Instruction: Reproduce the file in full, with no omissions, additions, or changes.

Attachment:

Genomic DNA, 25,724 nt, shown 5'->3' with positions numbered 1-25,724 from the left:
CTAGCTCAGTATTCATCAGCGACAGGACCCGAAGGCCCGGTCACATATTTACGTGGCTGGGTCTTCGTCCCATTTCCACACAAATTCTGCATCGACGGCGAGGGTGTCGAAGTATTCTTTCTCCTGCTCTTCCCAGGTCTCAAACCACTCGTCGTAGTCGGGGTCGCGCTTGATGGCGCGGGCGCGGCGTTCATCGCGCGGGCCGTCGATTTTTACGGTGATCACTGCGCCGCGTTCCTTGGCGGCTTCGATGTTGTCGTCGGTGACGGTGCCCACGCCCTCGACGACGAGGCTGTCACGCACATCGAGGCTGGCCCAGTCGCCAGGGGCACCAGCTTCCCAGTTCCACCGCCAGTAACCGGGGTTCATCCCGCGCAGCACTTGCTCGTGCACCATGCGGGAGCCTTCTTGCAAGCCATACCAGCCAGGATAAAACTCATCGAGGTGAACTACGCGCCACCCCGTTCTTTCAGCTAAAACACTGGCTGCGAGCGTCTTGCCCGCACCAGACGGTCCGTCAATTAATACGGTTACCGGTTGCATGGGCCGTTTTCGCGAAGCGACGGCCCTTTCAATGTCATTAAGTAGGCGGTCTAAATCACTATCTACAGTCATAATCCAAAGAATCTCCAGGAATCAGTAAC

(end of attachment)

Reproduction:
Genomic DNA, 25,724 nt, shown 5'->3' with positions numbered 1-25,724 from the left:
CTAGCTCAGTATTCATCAGCGACAGGACCCGAAGGCCCGGTCACATATTTACGTGGCTGGGTCTTCGTCCCATTTCCACACAAATTCTGCATCGACGGCGAGGGTGTCGAAGTATTCTTTCTCCTGCTCTTCCCAGGTCTCAAACCACTCGTCGTAGTCGGGGTCGCGCTTGATGGCGCGGGCGCGGCGTTCATCGCGCGGGCCGTCGATTTTTACGGTGATCACTGCGCCGCGTTCCTTGGCGGCTTCGATGTTGTCGTCGGTGACGGTGCCCACGCCCTCGACGACGAGGCTGTCACGCACATCGAGGCTGGCCCAGTCGCCAGGGGCACCAGCTTCCCAGTTCCACCGCCAGTAACCGGGGTTCATCCCGCGCAGCACTTGCTCGTGCACCATGCGGGAGCCTTCTTGCAAGCCATACCAGCCAGGATAAAACTCATCGAGGTGAACTACGCGCCACCCCGTTCTTTCAGCTAAAACACTGGCTGCGAGCGTCTTGCCCGCACCAGACGGTCCGTCAATTAATACGGTTACCGGTTGCATGGGCCGTTTTCGCGAAGCGACGGCCCTTTCAATGTCATTAAGTAGGCGGTCTAAATCACTATCTACAGTCATAATCCAAAGAATCTCCAGGAATCAGTAAC